The new Aussie family comedy that deserves a spot on your must-watch list.

The Nut Farm
Thanks to our brand partner, The Nut Farm

Is it just me, or is finding a family movie you can all sit down and enjoy together harder than it should be in these days of on-demand entertainment and countless streaming platforms?

Maybe I’m showing my age, but sometimes I pine for the simple pleasures of visiting a video store, choosing a family comedy (looking at you, Caddyshack), and knowing everyone will get a laugh out of it. 

Okay, so I’m definitely showing my age, but the family movie struggle is real. Enter The Nut Farm — a seriously funny Aussie comedy that’s as charming as it is hilarious.

The film begins in San Francisco, where the endearing yet work-shy tech bro Brendan Brandon, played by Arj Barker, receives news that he’s inherited a macadamia nut farm in Cobweb, Australia. The news comes just as his latest cryptocurrency venture, Digi Dough, fails and Brendan decides to head to the farm in northern NSW and sell it to kick-start his next venture.

Watch: the official trailer for The Nut Farm here. Post continues after video.

Video via Bonsai Films

Brendan’s Uncle Mitch, whom he's only met once before, has been missing long enough to be presumed dead and he’s left the farm to Brendan. With the proviso that to sell the property, he first needs to bring in a 20-tonne harvest of macadamia nuts to prove his worth.


For soft-handed Brendan, whose "only upper body strength comes from scrolling", the challenge is well and truly out of his comfort zone but thankfully the locals are up for helping him on his way.

There’s his nut-farming neighbour Dee (Gyton Grantley), famous for Dee’s Nuts, who takes their discussions of "nut sacks" seriously, and the "still attractive for her age" dairy farmer Kim (Madeleine West), whose son is determined to matchmake her with Brendan. Their "multi-generational" date had everyone in my family giggling — especially the toilet antics.

But all is not as it seems in Cobweb.

While on the surface, it’s a bucolic farming region complete with well-meaning locals and small-town vibes where people hold multiple roles — Esme is the local taxi driver and publican, and Sergeant Blake (Steph Tisdell) is the police officer slash postal service — underground, something sinister is happening.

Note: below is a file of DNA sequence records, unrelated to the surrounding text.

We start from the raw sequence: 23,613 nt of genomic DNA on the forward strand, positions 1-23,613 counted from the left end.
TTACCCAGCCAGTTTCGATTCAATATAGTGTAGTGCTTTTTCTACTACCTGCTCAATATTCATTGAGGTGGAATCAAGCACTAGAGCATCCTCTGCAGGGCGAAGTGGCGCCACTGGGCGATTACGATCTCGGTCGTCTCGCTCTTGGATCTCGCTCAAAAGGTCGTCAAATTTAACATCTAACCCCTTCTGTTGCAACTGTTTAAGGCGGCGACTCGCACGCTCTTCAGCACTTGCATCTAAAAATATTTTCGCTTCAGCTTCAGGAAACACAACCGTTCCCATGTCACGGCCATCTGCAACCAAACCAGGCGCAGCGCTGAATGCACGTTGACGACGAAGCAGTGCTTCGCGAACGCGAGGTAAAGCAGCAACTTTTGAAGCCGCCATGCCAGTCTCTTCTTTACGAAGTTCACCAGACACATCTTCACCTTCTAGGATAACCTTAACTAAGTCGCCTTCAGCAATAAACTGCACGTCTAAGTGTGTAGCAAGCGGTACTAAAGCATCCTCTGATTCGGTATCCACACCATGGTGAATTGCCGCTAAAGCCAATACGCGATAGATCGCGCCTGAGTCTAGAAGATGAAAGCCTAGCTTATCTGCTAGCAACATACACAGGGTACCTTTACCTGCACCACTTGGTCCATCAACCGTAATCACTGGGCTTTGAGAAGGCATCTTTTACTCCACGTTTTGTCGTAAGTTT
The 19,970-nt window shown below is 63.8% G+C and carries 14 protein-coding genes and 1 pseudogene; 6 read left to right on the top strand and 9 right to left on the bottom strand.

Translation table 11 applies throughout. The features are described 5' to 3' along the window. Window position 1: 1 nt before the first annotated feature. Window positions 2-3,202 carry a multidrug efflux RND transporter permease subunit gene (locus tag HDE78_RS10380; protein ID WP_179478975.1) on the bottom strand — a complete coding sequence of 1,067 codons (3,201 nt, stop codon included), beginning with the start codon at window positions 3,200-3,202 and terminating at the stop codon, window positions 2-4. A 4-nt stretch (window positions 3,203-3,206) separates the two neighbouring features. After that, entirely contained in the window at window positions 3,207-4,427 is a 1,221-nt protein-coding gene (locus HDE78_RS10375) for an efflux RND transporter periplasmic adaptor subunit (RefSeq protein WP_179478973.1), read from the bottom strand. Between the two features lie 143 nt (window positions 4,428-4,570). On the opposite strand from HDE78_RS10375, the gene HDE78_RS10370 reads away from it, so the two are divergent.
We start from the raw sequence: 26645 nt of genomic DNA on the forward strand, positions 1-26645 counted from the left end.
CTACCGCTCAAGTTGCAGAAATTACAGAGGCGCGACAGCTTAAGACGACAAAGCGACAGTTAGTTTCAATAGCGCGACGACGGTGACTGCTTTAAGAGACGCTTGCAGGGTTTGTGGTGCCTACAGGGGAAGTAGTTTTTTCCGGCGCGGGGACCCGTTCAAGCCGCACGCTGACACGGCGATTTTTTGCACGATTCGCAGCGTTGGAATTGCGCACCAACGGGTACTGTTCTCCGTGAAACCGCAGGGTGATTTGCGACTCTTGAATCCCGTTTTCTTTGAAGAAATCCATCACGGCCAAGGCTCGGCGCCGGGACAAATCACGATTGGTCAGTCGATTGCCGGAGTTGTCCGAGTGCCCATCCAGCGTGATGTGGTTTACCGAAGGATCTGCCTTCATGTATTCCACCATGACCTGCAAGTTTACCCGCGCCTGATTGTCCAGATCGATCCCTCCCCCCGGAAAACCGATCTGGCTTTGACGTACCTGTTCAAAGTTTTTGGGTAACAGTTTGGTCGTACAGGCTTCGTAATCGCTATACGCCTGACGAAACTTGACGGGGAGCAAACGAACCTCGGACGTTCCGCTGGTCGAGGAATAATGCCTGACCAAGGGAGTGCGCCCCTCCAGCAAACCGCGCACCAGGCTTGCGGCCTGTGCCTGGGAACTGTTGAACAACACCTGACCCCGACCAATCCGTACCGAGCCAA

Steph Tisdell and Arj Barker in The Nut Farm. Image: The Nut Farm. 


The dreaded Zoron Clegg (Jonno Roberts) is leading a ragtag band of New Zealanders who have tunneled to Australia to run an illegal fracking operation, seeking gas to keep powering their pristine country. 

The New Zealand-flavoured jokes had me giggling throughout — from the exasperated cries of "Peter Jackson" and "crowded house" anytime something went wrong, to the talk of the "hostile country" they were in. Their disdain for Australia and the play on our long-running neighbourly competition make for comedy gold.

Clueless Brendan is the ultimate fish out of water. He’s playing at being a farmer without any real clue and drives the tractor around like he’s a cowboy in a slow-motion car chase, ripping up irrigation pipes as he goes.

Arj Barker in The Nut Farm. Image: The Nut Farm. 


While Brendan has no idea how to farm macadamias, he’s certainly right to be suspicious of the sinister Zoron, a power-hungry, dairy-drinking, wild-eyed baddie who’ll stop at nothing to get to the next stash of gas.

Cue more disappearances of local nut farmers as they fall into the collapsed land created by the secret frackers and are held captive by Zoron and his team, while Brendan, Kim and local lawyer Harry (who’s pining for his boyfriend, missing Uncle Mitch) work together to try and get to the bottom of what’s gone wrong in Cobweb.

This is a serious crowd-pleaser of a film. There are the cheeky nut-related puns, physical comedy and toilet humour that kids love, clever "over-their-head" lines that get the grown-ups giggling and of course, a romantic storyline between the gorgeous, no-nonsense Kim (the only single woman in a 50km radius) and hapless, helpless Brendan.


But beyond the obvious entertainment factor, this is also a film with great values and ideas at its heart. It explores the meaning of hard work and the kind of satisfaction that comes from putting your heart and soul into something that you care about, while also sharing a message of environmental preservation and how we all have a responsibility to care for the delicate balance of our country’s land.

And it brings home the idea of family — the ones you’re related to by blood and the family you create with the loved ones around you — and how important those relationships are in finding true happiness and fulfillment in life.

For Brendan, the very real hands-on work and heartfelt connections he finds in Cobweb are literally a world away from his digital, moneyed existence in the United States. Because let’s face it, sitting around watching your dollars grow on a screen is never going to be as satisfying as bringing in a harvest of nuts with your bare hands.

This is the kind of film that deserves a big-screen viewing experience, so do yourself a favour and take the whole family to the cinema on a day out to see The Nut Farm

It’s a nutty, cheeky and true-blue Aussie film you’ll all be chuckling about for years to come.

Watch The Nut Farm landing in cinemas March 14. 

Feature Image: Bonsai Films/YouTube. 

The Nut Farm
"The Nut Farm is a genuine family comedy... but only if your family doesn't mind a few nut jokes!" - Arj Barker
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